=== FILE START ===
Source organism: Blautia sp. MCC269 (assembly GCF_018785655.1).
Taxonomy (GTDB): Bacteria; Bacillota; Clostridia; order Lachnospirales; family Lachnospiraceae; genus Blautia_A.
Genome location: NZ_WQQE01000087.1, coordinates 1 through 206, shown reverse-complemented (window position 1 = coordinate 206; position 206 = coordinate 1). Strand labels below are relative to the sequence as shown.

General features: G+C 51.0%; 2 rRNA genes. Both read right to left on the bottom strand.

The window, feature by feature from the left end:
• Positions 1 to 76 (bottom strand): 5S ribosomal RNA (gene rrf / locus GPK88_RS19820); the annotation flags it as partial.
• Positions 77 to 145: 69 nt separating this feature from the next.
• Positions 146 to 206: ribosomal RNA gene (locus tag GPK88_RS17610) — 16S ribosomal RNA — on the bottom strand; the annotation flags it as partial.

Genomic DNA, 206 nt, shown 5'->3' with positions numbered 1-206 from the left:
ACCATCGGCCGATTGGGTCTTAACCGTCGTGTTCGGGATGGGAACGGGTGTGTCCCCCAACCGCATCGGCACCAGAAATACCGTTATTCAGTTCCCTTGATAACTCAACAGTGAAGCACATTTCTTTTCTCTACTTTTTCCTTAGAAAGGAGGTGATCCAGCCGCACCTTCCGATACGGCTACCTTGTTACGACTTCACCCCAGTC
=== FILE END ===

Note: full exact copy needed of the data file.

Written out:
Source organism: Blautia sp. MCC269 (assembly GCF_018785655.1).
Taxonomy (GTDB): Bacteria; Bacillota; Clostridia; order Lachnospirales; family Lachnospiraceae; genus Blautia_A.
Genome location: NZ_WQQE01000087.1, coordinates 1 through 206, shown reverse-complemented (window position 1 = coordinate 206; position 206 = coordinate 1). Strand labels below are relative to the sequence as shown.

General features: G+C 51.0%; 2 rRNA genes. Both read right to left on the bottom strand.

The window, feature by feature from the left end:
• Positions 1 to 76 (bottom strand): 5S ribosomal RNA (gene rrf / locus GPK88_RS19820); the annotation flags it as partial.
• Positions 77 to 145: 69 nt separating this feature from the next.
• Positions 146 to 206: ribosomal RNA gene (locus tag GPK88_RS17610) — 16S ribosomal RNA — on the bottom strand; the annotation flags it as partial.

Genomic DNA, 206 nt, shown 5'->3' with positions numbered 1-206 from the left:
ACCATCGGCCGATTGGGTCTTAACCGTCGTGTTCGGGATGGGAACGGGTGTGTCCCCCAACCGCATCGGCACCAGAAATACCGTTATTCAGTTCCCTTGATAACTCAACAGTGAAGCACATTTCTTTTCTCTACTTTTTCCTTAGAAAGGAGGTGATCCAGCCGCACCTTCCGATACGGCTACCTTGTTACGACTTCACCCCAGTC